evilnerdproductions:

“You would look so much better if you lost some weight-“

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“You would be so much cuter with make up-“

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“Make sure you shave or wax way all that body hair-“

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“You shouldn’t wear that-“

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“You would be beautiful if you just changed how you look-“

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(via wigglytuffer)

do you ever just realize how bad your voice sounds

(Source: trinityglassfille, via itsmemacleod)

t4wko-bell:

awwwh
What is interesting, is that the Frida Kahlo venerated by American feminists is a very different Frida Kahlo to the one people learn about in Mexico, in the Chicano community. In her country, she is recognized as an important artist and a key figure in revolutionary politics of early 20th century Mexico. Her communist affiliations are made very clear. Her relationship with Trotsky is underscored. All her political activities with Diego Rivera are constantly emphasized. The connection between her art and her politics is always made. When Chicana artists became interested in Frida Kahlo in the ‘70s and started organizing homages, they made the connection between her artistic project and theirs because they too were searching for an aesthetic compliment to a political view that was radical and emancipatory. But when the Euro-American feminists latch onto Frida Kahlo in the early ‘80s and when the American mainstream caught on to her, she was transformed into a figure of suffering. I am very critical of that form of appropriation. - Coco Fusco on her Amerindians piece from 1992 with Guillermo Gómez-Peña (via tofunkey)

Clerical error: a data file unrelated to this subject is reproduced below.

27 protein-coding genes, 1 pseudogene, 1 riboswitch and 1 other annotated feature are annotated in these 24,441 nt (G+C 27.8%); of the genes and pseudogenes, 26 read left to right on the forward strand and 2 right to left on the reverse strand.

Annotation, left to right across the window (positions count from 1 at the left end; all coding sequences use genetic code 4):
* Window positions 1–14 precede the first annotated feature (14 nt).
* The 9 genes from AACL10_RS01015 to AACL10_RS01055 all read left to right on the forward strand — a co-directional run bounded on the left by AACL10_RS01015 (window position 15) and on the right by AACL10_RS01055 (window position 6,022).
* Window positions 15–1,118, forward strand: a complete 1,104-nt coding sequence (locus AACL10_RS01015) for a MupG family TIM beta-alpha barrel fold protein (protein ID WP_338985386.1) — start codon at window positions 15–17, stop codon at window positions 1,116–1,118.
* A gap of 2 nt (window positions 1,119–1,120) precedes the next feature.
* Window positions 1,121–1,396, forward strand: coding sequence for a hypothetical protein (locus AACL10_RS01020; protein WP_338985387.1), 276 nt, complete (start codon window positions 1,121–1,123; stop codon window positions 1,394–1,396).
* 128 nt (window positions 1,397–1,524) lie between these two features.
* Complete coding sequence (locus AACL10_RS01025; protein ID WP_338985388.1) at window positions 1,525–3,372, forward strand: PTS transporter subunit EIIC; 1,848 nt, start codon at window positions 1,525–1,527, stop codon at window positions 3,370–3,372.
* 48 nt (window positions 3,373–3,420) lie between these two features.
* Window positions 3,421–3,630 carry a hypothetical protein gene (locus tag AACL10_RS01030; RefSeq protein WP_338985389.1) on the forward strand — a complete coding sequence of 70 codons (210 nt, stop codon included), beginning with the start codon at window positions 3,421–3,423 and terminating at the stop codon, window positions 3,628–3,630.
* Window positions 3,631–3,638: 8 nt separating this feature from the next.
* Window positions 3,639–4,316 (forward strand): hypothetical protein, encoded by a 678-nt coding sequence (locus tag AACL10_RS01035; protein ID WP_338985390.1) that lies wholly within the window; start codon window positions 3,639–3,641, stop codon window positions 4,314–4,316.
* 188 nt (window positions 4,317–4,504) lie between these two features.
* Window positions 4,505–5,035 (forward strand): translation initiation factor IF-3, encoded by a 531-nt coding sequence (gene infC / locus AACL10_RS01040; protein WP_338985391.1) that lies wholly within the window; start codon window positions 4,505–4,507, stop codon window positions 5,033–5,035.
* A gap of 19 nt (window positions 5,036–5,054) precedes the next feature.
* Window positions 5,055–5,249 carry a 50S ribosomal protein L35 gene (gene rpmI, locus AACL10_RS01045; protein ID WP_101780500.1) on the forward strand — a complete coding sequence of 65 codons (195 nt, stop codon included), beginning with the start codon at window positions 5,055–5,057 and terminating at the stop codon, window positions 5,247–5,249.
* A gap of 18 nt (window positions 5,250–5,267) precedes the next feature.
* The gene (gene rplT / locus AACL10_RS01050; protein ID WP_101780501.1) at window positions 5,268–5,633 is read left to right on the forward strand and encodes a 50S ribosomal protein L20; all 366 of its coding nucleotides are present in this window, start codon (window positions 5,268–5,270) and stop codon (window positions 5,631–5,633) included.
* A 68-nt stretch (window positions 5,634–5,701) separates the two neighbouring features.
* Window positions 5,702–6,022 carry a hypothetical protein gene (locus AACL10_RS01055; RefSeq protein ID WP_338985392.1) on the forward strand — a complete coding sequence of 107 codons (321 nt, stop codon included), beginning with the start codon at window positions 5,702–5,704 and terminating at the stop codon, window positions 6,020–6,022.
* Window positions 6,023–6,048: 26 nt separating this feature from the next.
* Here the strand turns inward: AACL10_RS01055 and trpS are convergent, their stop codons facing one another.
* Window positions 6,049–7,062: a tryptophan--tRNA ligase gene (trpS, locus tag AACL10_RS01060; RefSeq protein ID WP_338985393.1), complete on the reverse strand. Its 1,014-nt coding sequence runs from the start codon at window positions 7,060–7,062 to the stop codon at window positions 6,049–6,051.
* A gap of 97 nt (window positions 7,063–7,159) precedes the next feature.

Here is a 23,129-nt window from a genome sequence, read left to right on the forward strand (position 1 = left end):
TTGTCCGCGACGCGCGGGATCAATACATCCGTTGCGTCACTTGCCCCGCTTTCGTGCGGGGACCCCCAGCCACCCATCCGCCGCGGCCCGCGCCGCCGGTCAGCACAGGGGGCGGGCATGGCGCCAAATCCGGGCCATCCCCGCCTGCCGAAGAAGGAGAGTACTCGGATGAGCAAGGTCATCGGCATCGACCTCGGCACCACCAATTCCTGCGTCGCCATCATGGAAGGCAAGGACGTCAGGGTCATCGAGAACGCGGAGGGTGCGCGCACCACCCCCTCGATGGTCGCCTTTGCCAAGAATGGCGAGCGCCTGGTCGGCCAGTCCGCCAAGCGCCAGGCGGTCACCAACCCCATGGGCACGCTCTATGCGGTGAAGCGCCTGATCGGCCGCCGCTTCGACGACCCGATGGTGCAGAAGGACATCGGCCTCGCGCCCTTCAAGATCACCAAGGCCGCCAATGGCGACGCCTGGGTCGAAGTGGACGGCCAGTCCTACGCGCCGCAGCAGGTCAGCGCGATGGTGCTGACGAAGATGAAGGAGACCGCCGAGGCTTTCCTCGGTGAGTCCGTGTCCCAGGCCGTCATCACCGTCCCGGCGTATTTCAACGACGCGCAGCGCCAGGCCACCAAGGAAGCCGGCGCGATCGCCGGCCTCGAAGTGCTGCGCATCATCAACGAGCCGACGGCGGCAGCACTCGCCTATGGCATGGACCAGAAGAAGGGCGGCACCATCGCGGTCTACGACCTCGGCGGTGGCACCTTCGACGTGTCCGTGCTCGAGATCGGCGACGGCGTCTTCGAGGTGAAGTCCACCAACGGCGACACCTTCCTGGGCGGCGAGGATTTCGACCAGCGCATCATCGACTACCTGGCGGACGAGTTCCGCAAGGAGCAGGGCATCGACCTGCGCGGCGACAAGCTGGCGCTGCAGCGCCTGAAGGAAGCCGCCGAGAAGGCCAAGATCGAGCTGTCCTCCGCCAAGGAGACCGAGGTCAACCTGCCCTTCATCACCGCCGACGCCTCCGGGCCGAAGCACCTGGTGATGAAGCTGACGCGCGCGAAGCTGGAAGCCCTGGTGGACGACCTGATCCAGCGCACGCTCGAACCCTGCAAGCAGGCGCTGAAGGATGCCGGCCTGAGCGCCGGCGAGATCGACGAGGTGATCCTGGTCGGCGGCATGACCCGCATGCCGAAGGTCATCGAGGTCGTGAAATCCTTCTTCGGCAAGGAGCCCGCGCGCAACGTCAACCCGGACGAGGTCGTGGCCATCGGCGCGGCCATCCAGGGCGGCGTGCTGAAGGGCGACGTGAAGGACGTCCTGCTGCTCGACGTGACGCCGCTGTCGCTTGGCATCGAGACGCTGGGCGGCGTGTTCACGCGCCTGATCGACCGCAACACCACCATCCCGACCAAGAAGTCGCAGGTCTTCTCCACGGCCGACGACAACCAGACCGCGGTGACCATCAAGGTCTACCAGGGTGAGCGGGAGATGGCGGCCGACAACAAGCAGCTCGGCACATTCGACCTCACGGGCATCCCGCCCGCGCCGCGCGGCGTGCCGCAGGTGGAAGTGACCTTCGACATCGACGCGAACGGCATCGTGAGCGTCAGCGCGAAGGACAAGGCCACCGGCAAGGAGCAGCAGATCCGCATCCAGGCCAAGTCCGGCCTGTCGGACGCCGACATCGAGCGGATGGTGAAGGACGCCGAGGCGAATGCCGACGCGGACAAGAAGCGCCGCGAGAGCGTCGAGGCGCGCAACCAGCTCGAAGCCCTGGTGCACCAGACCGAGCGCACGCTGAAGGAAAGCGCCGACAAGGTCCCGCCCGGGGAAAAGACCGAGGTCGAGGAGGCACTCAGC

(via crisshun)